There is another bill called ACTA which has been worked on behind closed doors and is set to assault everyone even more than SOPA. I have said SOPA was a misdirection and it was. Whether ACTA is the real beast or another deception remains to be seen. This bill needs to be fought harder on a global level than SOPA was. Considering how critical the internet is to the world in terms of business ACTA is even more dangerous than SOPA.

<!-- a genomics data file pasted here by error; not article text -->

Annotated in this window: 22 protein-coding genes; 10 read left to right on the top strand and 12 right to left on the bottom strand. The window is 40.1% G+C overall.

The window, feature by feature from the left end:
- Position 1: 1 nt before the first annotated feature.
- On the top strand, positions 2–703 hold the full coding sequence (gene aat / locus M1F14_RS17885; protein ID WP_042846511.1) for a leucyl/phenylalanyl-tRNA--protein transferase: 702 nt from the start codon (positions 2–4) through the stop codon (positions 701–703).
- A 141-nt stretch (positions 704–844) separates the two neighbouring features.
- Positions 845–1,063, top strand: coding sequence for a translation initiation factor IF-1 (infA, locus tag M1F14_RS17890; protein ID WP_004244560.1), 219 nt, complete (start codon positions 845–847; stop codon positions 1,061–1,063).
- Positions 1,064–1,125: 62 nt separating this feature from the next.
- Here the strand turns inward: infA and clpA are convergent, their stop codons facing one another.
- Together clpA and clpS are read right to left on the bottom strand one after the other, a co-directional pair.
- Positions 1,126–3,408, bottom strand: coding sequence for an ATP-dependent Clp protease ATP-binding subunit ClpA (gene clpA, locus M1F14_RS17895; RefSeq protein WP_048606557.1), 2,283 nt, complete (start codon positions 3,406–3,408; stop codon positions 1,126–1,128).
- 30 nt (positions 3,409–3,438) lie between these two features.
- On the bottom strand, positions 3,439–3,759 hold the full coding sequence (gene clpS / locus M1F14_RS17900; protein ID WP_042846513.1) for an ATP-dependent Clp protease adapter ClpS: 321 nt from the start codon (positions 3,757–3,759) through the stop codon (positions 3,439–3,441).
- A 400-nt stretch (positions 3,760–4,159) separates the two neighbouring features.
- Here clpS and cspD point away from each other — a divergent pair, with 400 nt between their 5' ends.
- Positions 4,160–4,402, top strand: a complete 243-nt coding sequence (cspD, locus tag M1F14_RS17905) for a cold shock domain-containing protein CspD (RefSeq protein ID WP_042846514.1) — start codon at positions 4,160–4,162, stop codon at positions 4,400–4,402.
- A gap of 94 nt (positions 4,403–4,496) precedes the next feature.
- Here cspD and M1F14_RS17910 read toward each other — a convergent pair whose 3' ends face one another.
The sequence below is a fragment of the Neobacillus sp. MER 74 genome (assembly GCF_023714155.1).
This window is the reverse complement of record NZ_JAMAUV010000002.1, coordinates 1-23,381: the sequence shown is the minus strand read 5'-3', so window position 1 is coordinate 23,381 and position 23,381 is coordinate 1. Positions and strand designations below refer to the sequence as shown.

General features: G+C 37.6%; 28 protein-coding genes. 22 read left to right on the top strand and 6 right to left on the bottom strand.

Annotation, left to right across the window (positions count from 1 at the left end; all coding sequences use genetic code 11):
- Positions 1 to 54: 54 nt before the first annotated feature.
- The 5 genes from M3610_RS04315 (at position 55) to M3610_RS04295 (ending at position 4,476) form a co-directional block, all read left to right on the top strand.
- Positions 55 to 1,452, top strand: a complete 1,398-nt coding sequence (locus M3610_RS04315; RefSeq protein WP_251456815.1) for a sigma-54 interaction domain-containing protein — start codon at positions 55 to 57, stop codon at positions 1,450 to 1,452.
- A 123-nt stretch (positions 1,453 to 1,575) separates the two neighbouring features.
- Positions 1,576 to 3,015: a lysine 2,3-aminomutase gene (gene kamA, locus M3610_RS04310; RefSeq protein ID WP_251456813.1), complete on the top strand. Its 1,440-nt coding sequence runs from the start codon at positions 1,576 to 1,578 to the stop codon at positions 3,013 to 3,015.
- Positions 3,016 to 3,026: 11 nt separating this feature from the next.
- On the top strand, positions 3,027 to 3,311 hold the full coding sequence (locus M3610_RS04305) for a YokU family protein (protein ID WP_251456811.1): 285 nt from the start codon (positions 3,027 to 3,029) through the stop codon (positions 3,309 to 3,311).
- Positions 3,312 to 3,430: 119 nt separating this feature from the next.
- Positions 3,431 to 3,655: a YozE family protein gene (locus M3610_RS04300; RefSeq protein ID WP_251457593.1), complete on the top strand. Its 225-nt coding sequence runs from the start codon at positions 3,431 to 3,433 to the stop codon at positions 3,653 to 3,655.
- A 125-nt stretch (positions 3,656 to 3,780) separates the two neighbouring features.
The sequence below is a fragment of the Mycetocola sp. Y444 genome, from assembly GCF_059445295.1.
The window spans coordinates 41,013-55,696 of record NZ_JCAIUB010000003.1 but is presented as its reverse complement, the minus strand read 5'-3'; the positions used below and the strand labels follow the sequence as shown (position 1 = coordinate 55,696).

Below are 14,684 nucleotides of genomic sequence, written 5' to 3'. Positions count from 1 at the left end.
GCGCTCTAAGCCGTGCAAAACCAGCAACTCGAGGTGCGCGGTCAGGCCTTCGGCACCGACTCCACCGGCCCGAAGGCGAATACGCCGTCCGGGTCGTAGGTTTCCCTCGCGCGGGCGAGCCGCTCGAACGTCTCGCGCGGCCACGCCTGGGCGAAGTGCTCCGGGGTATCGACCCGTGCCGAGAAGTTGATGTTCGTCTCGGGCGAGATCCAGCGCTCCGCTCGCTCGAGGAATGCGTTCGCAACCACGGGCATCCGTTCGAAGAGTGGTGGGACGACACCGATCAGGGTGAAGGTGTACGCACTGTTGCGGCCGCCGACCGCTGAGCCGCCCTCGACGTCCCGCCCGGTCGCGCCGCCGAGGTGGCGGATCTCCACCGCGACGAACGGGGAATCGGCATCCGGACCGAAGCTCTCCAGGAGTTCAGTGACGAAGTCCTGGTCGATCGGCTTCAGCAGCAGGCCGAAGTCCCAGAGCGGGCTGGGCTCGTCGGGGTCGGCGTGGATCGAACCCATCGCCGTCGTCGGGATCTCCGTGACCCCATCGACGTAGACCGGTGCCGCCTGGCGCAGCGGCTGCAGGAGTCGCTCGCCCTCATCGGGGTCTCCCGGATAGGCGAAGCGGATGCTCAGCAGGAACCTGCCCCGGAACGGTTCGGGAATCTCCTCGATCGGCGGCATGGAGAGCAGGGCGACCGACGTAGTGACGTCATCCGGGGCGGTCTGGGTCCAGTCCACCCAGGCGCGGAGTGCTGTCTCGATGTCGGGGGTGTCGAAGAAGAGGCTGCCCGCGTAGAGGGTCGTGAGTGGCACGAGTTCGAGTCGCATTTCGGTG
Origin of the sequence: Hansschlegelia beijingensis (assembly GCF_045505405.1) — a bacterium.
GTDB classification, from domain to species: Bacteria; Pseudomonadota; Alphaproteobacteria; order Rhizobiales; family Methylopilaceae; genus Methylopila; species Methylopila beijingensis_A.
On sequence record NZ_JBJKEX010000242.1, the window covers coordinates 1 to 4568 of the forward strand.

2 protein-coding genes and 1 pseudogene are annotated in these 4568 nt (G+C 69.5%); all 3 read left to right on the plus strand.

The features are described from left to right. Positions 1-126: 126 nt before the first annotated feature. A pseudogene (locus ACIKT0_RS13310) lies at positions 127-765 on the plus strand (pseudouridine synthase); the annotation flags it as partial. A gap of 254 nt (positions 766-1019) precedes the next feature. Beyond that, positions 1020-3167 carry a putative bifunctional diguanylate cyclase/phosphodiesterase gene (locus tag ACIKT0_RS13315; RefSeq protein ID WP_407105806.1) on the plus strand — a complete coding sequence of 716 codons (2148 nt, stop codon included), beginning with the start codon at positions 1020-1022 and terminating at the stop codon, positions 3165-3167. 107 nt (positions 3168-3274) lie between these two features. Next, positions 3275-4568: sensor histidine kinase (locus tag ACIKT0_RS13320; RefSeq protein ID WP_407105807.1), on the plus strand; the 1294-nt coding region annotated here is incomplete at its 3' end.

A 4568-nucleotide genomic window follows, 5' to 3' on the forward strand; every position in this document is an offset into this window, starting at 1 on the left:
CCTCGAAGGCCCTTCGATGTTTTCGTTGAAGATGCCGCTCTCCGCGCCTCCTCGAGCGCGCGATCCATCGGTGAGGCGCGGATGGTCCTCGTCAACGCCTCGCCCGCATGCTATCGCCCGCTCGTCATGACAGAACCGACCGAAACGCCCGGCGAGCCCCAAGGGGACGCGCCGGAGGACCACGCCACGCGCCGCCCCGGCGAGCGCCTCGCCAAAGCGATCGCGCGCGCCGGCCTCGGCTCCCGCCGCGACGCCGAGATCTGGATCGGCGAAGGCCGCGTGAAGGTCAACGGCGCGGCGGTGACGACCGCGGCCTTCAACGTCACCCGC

With the online community seemingly victorious in defeating the SOPA/PIPA bills in the US, you might think a collective sigh of relief would be in order.Attention on the SOPA fight is now quickly turning to another highly controversial attempt to protect intellectual property, which could allow for significantly greater powers to monitor web users. And the EU could be set to sign up despite strong opposition.The secretive Anti-Counterfeiting Trade Agreement ACTA might not be new, but it is shaping up to be the next target for protests by a galvanised online community. In fact, the ACTA treaty has been drawing condemnation from all manner of groups intent on protecting their rights, since it was leaked that the US, EU and various nations would negotiate treaty content.Australia, Canada, Japan, Republic of Korea, Morocco, New Zealand, Singapore, and the US have all signed up to ACTA, while the EU and others have indicated a commitment to do so at a later stage.There has been an air of secrecy about whats actually going into the bill. At first, it was thought that negotiations were mostly about physical goods. However, a series of leaks highlighted intentions to cover “internet distribution and information technology”, according to the Electronic Frontier Foundation.Under rules being put forward by the treaty, ISPs would be actively encouraged to monitor web users to make sure that IP infringement was not taking place. For the average web user it would be a catastrophic blow to freedom online.What is particularly is that it undermines the democratic debate of existing IP monitoring bodies such as the World Intellectual Property Organisation and the World Trade Organisation.Aside from a lack of transparency, controversy has also surrounded the relatively small group of countries involved in the ongoing talks, with many developing nations left out of discussions. This means that wealthy countries looking to push a hard line on IP laws will be able to decide which rules they want in place with little opportunity for change at a later date. Even in the nations in talks there is little inclusion by “civil society”, as the EFF puts it.